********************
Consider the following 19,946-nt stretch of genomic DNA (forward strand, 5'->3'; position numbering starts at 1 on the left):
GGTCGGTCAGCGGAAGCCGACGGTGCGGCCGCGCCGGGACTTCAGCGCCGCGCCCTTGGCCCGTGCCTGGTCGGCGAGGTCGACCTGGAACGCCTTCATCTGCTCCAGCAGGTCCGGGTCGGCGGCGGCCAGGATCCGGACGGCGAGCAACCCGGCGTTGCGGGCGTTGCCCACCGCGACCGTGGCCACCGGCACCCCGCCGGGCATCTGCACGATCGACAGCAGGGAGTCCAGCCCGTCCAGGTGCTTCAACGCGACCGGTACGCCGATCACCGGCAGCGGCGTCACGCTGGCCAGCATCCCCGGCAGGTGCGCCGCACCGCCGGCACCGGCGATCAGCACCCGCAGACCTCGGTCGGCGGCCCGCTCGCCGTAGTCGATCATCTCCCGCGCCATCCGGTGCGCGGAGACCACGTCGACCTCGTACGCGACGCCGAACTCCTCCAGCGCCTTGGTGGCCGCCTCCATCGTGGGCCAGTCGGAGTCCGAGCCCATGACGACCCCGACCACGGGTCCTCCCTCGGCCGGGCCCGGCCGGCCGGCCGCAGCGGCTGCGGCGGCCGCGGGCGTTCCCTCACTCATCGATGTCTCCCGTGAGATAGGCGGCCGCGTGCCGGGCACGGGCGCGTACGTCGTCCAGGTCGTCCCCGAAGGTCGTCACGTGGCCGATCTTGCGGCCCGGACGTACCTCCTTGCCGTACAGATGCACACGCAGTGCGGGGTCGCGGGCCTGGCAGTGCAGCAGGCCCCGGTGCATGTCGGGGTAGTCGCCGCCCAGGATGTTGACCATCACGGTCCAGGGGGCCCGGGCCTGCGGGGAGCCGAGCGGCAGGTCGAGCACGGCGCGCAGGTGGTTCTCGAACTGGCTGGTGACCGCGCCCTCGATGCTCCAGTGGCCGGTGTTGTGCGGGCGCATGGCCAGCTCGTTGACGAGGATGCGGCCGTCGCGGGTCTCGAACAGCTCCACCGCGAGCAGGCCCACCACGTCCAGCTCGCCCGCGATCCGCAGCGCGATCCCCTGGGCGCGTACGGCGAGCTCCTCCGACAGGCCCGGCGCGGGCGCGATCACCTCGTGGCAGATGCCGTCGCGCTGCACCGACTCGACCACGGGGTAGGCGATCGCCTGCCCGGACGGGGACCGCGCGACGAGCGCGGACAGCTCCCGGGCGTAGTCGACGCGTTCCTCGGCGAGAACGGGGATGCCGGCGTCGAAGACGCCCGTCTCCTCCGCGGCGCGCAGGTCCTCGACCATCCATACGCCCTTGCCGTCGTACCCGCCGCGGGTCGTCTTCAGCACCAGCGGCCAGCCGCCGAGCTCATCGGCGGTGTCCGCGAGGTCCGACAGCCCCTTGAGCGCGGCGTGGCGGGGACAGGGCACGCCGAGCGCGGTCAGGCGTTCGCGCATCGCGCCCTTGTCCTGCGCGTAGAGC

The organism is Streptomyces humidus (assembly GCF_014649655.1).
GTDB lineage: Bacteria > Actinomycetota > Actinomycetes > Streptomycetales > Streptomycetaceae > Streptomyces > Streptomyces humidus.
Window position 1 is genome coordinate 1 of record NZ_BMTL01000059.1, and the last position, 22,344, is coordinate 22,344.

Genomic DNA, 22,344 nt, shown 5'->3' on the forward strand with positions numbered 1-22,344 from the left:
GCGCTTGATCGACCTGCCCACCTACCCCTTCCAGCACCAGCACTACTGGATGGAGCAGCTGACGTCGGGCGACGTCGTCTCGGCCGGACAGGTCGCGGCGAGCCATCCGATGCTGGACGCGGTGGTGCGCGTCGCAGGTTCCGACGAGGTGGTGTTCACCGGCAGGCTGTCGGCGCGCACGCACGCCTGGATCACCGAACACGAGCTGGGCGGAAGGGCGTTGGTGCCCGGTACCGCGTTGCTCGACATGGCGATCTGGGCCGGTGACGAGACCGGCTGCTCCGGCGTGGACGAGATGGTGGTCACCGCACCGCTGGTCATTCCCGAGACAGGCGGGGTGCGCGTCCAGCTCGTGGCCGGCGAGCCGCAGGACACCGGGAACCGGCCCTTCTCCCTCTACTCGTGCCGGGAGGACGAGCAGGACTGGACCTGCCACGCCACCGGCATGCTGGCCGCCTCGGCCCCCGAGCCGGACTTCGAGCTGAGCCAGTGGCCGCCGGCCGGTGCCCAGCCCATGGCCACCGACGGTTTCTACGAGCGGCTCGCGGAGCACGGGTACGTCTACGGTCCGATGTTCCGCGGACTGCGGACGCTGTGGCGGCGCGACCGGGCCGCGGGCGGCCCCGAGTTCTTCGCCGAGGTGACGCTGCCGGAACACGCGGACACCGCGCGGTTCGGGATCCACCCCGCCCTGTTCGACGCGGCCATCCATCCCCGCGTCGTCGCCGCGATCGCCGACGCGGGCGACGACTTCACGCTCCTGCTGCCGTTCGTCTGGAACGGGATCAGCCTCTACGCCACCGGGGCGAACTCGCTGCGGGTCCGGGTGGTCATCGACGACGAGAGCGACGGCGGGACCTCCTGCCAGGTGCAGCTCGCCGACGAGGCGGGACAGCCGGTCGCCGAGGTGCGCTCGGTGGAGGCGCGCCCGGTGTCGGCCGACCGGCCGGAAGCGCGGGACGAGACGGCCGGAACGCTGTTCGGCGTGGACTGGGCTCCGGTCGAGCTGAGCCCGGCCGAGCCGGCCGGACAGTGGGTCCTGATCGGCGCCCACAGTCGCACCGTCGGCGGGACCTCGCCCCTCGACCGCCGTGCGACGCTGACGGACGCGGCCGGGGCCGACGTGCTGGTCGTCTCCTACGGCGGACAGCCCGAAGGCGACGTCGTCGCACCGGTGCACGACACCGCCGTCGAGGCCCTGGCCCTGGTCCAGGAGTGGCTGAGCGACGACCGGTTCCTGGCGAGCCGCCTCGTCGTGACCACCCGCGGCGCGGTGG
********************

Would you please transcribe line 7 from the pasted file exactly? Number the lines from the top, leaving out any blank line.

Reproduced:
GCGCTTGATCGACCTGCCCACCTACCCCTTCCAGCACCAGCACTACTGGATGGAGCAGCTGACGTCGGGCGACGTCGTCTCGGCCGGACAGGTCGCGGCGAGCCATCCGATGCTGGACGCGGTGGTGCGCGTCGCAGGTTCCGACGAGGTGGTGTTCACCGGCAGGCTGTCGGCGCGCACGCACGCCTGGATCACCGAACACGAGCTGGGCGGAAGGGCGTTGGTGCCCGGTACCGCGTTGCTCGACATGGCGATCTGGGCCGGTGACGAGACCGGCTGCTCCGGCGTGGACGAGATGGTGGTCACCGCACCGCTGGTCATTCCCGAGACAGGCGGGGTGCGCGTCCAGCTCGTGGCCGGCGAGCCGCAGGACACCGGGAACCGGCCCTTCTCCCTCTACTCGTGCCGGGAGGACGAGCAGGACTGGACCTGCCACGCCACCGGCATGCTGGCCGCCTCGGCCCCCGAGCCGGACTTCGAGCTGAGCCAGTGGCCGCCGGCCGGTGCCCAGCCCATGGCCACCGACGGTTTCTACGAGCGGCTCGCGGAGCACGGGTACGTCTACGGTCCGATGTTCCGCGGACTGCGGACGCTGTGGCGGCGCGACCGGGCCGCGGGCGGCCCCGAGTTCTTCGCCGAGGTGACGCTGCCGGAACACGCGGACACCGCGCGGTTCGGGATCCACCCCGCCCTGTTCGACGCGGCCATCCATCCCCGCGTCGTCGCCGCGATCGCCGACGCGGGCGACGACTTCACGCTCCTGCTGCCGTTCGTCTGGAACGGGATCAGCCTCTACGCCACCGGGGCGAACTCGCTGCGGGTCCGGGTGGTCATCGACGACGAGAGCGACGGCGGGACCTCCTGCCAGGTGCAGCTCGCCGACGAGGCGGGACAGCCGGTCGCCGAGGTGCGCTCGGTGGAGGCGCGCCCGGTGTCGGCCGACCGGCCGGAAGCGCGGGACGAGACGGCCGGAACGCTGTTCGGCGTGGACTGGGCTCCGGTCGAGCTGAGCCCGGCCGAGCCGGCCGGACAGTGGGTCCTGATCGGCGCCCACAGTCGCACCGTCGGCGGGACCTCGCCCCTCGACCGCCGTGCGACGCTGACGGACGCGGCCGGGGCCGACGTGCTGGTCGTCTCCTACGGCGGACAGCCCGAAGGCGACGTCGTCGCACCGGTGCACGACACCGCCGTCGAGGCCCTGGCCCTGGTCCAGGAGTGGCTGAGCGACGACCGGTTCCTGGCGAGCCGCCTCGTCGTGACCACCCGCGGCGCGGTGG